that it’s real and that’whoever’ at the museum who don’t have any expertise inthese sorts of things and of course when you don’t haveexpertise,you bring in those who do have it. the engraving is here today. you can see down the bottomhere and wendy and her associates have shownthat it’s almost certainly contemporary with the findingof the wreck and the fact that in between the time it wasfirst seen in this picture and this one here, if it was going toget to that stage in 40 years,
how did it last for300 is an obvious question? but she’s attended to allsorts of issues like the fonts that are used and so on andso on and some wonderful work. we’ve also had to deal within the back rooms things like henry’s work, henry claimingthat there was a dutch settlement here and so on. the evidence for itis limited at best. we’re a public institution andi’m a public archaeologist. so we’re developingexhibitions and we’re
spreading ourselves aroundand the dutch need to be seen today in the context of thegreat oceanographic events. edmund matuta, a greatfavourite of mine, the voyages of the portuguese and the thing atthe bottom there is nick burningham’s. i would say a prettydefinitive work on what cheng ho’s boats really did looklike and i’m using “cheng ho” as an anglicised version. nick has done his estimatesand gives it about 57 metres as a maximum for that sort of thingand nick will publish on that in time.
some of the materials thatwe have are sent over. here’s the artefactmanagement team at the time. why they’re wearing crashhelmets i don’t know but it seems that that’s the thing we have todo nowadays and ‘high viz’ vests. it’s a great picture and thedutch were so keen on what was happening here with myra,jennifer, wendy and ross that they sent this container overwhich was suitably inscribed on all sides with wonderfulvoc images and so on and this particular one was onits way to an exhibition.
so, that’s how they appeared butthey have been shown in recent years throughout holland andthere’s some quite beautiful exhibits that have focused onthe dutch and of course the dutch now are rightlyvery proud of their dutch shipwrecks and the worksthat jeremy and company have pioneered and are nowreturning back to them in this form. and there’s some of theobjects at the bottom and the middle slide, the one i’vesquished in, pays homage to those artefact managers who sowonderfully pack and send and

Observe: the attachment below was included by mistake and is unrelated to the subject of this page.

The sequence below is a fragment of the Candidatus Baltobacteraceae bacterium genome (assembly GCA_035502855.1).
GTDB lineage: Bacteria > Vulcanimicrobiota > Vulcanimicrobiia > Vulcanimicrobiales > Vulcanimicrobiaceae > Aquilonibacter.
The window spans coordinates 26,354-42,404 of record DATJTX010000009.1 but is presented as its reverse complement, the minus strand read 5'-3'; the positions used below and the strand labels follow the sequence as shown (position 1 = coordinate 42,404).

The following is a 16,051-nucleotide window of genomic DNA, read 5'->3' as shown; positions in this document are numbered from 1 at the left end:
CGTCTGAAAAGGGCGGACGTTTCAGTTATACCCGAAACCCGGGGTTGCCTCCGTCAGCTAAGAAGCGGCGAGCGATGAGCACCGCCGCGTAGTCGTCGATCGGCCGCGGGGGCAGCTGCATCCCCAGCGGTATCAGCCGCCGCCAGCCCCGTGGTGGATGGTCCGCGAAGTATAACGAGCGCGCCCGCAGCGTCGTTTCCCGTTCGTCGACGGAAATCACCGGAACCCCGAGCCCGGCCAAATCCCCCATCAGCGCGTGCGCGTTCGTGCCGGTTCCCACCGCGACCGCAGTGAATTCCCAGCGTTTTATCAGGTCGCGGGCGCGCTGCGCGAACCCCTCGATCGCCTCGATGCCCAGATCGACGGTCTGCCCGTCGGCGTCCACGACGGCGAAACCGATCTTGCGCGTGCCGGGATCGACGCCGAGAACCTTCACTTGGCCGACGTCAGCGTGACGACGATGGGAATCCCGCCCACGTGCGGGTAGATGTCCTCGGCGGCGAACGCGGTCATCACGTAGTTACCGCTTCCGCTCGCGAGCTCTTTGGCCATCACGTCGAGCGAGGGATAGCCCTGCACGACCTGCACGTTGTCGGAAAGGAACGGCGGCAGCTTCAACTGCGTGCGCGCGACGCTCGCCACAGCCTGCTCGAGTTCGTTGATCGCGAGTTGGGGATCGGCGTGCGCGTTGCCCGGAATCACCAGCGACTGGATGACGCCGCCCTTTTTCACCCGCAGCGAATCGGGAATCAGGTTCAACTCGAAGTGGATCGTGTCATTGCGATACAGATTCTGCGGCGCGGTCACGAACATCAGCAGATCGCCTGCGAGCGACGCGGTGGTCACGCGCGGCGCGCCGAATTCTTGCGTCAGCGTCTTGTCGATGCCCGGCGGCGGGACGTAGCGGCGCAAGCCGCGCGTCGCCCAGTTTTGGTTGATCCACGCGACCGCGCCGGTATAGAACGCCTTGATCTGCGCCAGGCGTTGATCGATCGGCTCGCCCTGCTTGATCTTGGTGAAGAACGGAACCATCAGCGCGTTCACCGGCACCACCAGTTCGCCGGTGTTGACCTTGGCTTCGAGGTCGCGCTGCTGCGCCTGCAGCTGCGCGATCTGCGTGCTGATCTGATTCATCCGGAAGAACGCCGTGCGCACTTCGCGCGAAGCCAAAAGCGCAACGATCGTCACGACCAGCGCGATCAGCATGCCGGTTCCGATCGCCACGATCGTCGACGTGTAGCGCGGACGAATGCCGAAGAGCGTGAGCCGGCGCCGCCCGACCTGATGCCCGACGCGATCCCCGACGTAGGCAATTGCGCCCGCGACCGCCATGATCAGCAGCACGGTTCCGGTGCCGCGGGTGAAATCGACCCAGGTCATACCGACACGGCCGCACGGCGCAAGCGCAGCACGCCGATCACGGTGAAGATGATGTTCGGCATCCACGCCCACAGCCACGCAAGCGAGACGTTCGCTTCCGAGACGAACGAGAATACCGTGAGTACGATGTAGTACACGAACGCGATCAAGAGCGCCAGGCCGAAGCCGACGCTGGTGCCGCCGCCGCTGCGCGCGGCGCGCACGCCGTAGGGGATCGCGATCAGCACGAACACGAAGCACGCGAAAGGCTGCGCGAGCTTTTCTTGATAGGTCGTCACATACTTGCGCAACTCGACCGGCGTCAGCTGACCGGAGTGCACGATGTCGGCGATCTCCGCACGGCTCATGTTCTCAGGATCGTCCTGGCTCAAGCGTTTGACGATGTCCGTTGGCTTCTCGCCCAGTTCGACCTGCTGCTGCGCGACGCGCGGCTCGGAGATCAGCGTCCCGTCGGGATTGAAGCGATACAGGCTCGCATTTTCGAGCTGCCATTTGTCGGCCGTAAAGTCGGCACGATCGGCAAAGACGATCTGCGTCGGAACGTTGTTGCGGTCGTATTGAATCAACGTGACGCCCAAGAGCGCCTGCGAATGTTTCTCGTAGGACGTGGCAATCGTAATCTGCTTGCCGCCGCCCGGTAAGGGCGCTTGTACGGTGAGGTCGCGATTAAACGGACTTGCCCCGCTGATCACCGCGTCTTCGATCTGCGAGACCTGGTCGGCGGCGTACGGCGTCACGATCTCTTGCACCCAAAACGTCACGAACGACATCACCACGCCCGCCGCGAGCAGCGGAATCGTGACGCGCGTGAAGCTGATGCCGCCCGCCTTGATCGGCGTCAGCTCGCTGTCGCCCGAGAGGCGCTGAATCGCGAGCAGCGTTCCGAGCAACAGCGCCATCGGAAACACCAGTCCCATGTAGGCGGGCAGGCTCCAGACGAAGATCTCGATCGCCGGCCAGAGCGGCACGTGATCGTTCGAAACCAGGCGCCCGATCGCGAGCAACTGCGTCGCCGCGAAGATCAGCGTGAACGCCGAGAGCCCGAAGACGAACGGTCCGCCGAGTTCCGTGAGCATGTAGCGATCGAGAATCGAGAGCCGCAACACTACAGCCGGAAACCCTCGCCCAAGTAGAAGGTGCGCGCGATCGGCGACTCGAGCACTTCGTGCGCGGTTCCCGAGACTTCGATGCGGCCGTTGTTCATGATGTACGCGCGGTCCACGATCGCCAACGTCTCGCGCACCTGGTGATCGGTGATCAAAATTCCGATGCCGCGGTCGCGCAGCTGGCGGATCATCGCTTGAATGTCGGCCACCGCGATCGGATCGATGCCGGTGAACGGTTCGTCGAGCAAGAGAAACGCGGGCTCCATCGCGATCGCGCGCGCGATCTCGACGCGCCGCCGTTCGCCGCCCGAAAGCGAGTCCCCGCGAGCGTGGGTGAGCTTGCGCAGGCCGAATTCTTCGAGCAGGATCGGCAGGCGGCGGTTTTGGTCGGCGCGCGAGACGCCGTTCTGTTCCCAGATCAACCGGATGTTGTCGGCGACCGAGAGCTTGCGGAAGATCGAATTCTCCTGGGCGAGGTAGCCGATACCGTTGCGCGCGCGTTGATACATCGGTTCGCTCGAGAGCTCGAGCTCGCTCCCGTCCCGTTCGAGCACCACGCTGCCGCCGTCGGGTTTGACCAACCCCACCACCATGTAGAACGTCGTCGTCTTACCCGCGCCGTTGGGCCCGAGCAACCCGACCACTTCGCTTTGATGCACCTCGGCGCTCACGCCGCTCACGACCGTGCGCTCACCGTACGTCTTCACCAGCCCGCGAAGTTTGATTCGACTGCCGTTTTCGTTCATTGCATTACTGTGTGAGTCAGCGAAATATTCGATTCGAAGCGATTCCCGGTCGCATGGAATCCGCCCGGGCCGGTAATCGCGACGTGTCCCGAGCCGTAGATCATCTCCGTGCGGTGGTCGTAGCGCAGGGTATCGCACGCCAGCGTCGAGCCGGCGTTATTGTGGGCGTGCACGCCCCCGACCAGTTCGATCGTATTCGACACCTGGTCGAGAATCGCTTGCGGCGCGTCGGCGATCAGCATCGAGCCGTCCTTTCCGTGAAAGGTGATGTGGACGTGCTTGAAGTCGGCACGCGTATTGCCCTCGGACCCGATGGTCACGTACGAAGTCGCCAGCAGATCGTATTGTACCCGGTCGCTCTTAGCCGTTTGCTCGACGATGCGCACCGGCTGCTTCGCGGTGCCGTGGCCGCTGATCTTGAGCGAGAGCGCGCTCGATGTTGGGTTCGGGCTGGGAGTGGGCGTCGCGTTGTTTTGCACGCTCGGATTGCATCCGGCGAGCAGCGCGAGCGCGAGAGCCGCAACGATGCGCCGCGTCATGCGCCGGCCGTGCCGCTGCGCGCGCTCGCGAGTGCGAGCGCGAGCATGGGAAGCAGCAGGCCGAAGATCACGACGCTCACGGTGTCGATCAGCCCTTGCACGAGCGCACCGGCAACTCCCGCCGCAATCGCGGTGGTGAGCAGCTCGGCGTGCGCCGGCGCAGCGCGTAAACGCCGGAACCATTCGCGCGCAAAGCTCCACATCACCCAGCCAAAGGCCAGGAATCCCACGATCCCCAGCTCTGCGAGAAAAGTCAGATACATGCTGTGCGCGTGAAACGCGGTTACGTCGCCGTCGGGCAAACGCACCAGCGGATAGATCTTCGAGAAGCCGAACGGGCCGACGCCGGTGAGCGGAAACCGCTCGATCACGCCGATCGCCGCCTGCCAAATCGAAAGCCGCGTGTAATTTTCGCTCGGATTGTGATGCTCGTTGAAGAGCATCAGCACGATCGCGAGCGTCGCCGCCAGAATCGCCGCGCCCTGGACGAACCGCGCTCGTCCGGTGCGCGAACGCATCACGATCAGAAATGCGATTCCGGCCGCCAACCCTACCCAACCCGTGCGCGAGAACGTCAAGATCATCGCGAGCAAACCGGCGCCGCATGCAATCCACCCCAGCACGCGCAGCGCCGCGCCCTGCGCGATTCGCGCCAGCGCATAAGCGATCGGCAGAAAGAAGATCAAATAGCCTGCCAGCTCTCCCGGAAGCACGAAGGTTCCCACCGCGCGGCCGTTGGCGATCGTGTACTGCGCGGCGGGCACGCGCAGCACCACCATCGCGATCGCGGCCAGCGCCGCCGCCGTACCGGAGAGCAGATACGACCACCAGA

catalogue and do all thethings that i’m hopeless in doing. we also have sent exhibitionsto the regions geraldton of course, one at kalbarri there. there’s a new one down in theshipwreck museum crediting the finders of the gilt dragon ofwhich graeme henderson – our former director and one oftheleaders of our colonial wreck program – is here today andit’s really, i think very correct that we give duecredence to the finders, the hughs, the maxs, thephils and all the others.
most recently an exhibitionat the concert hall with geoff kimpton’s magnificentmodel of the batavia there. for a man who builds facadesand ships and was once brought out up from 1,000 feetunderwater in a ‘big jim’ suit, he’s just shown remarkable skill in producing this model. and then we got ourselvesall our objects repatriated. it’s quite interesting, thedutch were repatriated and there’s wendy and the dutchconsul and the minister and of course alec, jeremy andthe minister again and the
premier – such an event. behind the scenes there’s anenormous amount of management of these things. here’s our artefact managementteam at work cataloguing and also they have audits,regular audits to ensure that everything is where itshould be, even down to the appropriate drawer and so on. so, it’s very important thatthis be done but you don’t hear about it, you don’t getto see it but there is a team that